A Clockwork Origin is a play on Anthony Burgess's 1962 dystopian novel A Clockwork Orange and the 1971 film adaptation by Stanley Kubrick with the same name. Like the novel and film, A Clockwork Origin spins a drama out of rival ideological claims about the nature of nature. In the novel and film human nature is at issue. Is human nature fixed or plastic? In the television episode all of nature is at issue. Is life the product of design or accident? The 'fixed' and 'design' positions are fundamentally conservative or rightist while the 'plastic' and 'accident' positions are fundamentally liberal or leftist.
After being interrupted by Cubert, Professor Farnsworth asks why he isn't at school. Cubert responds by saying that he couldn't get past the protesters. The Planet Express crew then sets out to Cubert's school, where protesters are arguing against the teaching of the theory of evolution in schools. Farnsworth argues that evolution did occur, but is ignored because there is one missing link in history that has not been found (although every other link had been found to support evolution). Angered by the protesters' support of Creaturism (a form of creationism where an all powerful "creature" created life), the Professor decides to find the missing link and prove the theory of evolution. After searching for days, the crew eventually finds the missing link. Bender refuses to believe that Robots didn't evolve, but the rest of the crew ignores him, with the Professor stating that Robots were just recently built. The crew then presents the missing link (dubbed Homo Farnsworth) to a museum. Farnsworth is disgraced when an avid Creaturism supporter, Dr. Banjo, reveals a picture of Homo Farnsworth riding on a Dinosaur at the start of creation, stating that it disproves the theory of evolution. Farnsworth, disgraced and angry, decides that he doesn't want to live on Earth anymore.
After leaving Cubert with Dr. Zoidberg, the Planet Express crew sets out to help the Professor set up a house on a distant planet in deep space. After setting everything up, the Professor inserts nanobots into the nearby pond, to clean the irritants in the water. The nanobots then become larger, devouring the ship, Farnsworth's new house, and most of the crew's clothes. The crew hides in a cave, while Bender argues that this proves the theory of robot evolution. The next day, the crew goes outside and sees a newly grown mechanical forest. The nanobots have now become mechanical "dinosaurs". Robotic versions of Plesiosaurus and Tyrannosaurus Rex attack the crew, but a Tricycletops saves the crew. A robotic Pterodactyl takes Fry to her nest, where she is about to feed Fry to her robotic young. As the crew attempts to rescue Fry, they are ambushed by a robotic Dimetrodon and the same robotic Tyrannosaurus Rex, but a solar flare short circuits the robots (except for Bender who was not affected because he was hiding in the cave). The crew salvages the robot parts to build a spaceship, but they must wait until the next day because it is solar powered.
Meanwhile, Zoidberg tries to bond with Cubert, who admits that the reason he makes fun of people is because he's being bullied in school. Zoidberg, knowing full well that he himself had been bullied a whole lot in his childhood and then bullied a ton by his coworkers then gives Cubert advice on how to deal with bullies (by acting cowardly) and the two become closer.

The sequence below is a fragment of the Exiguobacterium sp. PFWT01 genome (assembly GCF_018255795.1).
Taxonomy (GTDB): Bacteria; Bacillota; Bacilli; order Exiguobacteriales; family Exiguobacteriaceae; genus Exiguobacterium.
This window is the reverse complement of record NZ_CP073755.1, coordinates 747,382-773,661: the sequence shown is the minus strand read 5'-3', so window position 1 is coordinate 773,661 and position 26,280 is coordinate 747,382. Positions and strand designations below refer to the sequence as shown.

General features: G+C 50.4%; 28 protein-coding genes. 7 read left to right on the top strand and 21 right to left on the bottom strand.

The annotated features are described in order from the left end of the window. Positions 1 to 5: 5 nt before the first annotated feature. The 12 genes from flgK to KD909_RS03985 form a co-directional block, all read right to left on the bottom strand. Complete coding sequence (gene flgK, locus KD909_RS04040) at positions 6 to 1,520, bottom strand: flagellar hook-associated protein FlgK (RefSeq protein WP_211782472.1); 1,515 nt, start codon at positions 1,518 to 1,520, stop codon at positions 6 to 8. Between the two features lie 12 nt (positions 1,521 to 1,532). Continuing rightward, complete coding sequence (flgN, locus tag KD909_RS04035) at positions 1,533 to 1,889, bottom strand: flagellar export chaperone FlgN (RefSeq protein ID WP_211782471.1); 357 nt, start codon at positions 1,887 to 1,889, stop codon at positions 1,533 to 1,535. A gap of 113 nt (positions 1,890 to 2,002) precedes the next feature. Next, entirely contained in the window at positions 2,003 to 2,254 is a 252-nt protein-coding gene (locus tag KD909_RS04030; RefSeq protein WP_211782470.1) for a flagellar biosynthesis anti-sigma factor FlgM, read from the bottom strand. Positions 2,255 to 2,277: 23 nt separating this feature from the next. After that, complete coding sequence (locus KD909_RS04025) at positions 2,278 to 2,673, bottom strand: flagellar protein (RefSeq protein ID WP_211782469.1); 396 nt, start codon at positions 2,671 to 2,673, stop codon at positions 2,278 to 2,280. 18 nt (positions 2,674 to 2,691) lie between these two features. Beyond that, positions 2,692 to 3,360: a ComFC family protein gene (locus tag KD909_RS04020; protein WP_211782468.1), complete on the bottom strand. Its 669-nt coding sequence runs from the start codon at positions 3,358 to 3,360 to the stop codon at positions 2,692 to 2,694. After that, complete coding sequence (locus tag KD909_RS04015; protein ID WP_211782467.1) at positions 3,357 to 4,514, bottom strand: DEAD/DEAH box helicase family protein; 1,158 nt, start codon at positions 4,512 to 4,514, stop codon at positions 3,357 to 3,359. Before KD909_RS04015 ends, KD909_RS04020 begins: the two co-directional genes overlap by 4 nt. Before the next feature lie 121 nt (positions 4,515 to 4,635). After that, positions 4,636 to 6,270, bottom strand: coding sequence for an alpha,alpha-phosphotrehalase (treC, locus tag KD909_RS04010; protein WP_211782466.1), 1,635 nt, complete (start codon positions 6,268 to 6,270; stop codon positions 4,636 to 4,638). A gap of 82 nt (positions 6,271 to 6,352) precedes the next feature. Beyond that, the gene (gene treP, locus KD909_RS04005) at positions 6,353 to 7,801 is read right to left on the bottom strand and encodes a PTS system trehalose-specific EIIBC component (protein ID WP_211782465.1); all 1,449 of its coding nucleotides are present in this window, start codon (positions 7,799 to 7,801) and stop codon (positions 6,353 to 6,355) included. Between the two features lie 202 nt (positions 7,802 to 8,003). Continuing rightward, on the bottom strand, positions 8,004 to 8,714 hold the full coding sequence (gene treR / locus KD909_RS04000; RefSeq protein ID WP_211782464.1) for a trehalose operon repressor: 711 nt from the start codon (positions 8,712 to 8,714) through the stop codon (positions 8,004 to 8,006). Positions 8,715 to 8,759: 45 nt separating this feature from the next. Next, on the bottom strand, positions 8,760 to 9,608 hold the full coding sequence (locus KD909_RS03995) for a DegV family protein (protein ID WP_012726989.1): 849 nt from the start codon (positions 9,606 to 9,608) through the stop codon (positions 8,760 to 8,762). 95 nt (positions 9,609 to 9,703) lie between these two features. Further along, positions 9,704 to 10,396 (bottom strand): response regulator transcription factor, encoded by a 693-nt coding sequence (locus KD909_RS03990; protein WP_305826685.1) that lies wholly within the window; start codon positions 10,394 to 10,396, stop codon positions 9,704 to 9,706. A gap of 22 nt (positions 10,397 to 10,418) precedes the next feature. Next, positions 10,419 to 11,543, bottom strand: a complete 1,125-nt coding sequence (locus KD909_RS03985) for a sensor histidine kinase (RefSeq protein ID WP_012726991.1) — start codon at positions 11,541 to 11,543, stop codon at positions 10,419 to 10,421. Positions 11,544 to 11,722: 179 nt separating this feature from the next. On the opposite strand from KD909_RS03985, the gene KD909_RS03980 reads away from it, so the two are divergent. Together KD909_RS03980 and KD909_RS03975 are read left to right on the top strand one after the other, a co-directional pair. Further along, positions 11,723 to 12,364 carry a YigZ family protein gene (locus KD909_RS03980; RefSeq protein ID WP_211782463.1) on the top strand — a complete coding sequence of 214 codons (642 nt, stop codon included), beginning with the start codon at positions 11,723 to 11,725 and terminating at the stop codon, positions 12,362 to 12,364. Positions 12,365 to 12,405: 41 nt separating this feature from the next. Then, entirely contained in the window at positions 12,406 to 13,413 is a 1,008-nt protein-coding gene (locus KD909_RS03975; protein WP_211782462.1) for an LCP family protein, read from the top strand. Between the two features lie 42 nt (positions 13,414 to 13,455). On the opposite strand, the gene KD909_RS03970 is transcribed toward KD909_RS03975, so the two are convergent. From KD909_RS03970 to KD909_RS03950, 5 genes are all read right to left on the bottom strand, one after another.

The next day, the crew wakes up to find both Leela and Amy missing, taken and possibly raped by robot cavemen. They go outside and witness the cavemen carrying the women into a cave on top of a cliff. Bender explains that the fittest survived (survival of the fittest) and the Professor makes a slingshot to fight the robot caveman. It takes the professor 12 hours to make the slingshot, so everyone agrees to rescue the women the next day. When the guys wake up, they run out of the cave, ready to combat the caveman robots. Leela and Amy are standing outside the cave and explain that the robots (who wanted them as wives) disappeared after they had went to sleep. A "human like" naturalist robot comes out of the forest and attempts to capture the humans. After realizing that they can talk, she is very excited and so she takes them to the Museum of Natural Robo-History. There, the professor states that he's proud of the nanobots growth after he dumped their ancestors in a pond a few days ago. The robots (who believe in robot evolution) are angered by Farnsworth, and state their Earth took eons, not days, to be created. The professor explains that relative to them, it was eons, but in reality, only a few days had passed. He then shows a picture of a robot (Bender) riding a dinosaur at the start of their creation, thus disproving the theory of robot evolution. The angry robots then arrest Farnsworth for "crimes against science" and he is put on trial. Bender represents him and argues the Professor is not arguing against their evolution, but only claims a small role in applying the initial machinery. Bender calls this insanity and asks the jury to vote not guilty by means of insanity.
The jurors deliberate for so long that everyone falls asleep. When they wake up, the robots have evolved into a state of higher consciousness, and are not concerned with the Professor anymore. The crew then takes their makeshift spaceship and head home. There, the Professor explains his findings to Dr. Banjo. who agrees that what happened was some form of evolution, but it was set in motion by a wise and all knowing creator (Farnsworth). The Professor and Dr. Banjo then ridicule Bender for wondering if their creator was a robot, and Zoidberg admits he's happy to finally be rid of Cubert, who's "horrible." Everyone laughs and Zoidberg emphasizes his annoyance with Cubert.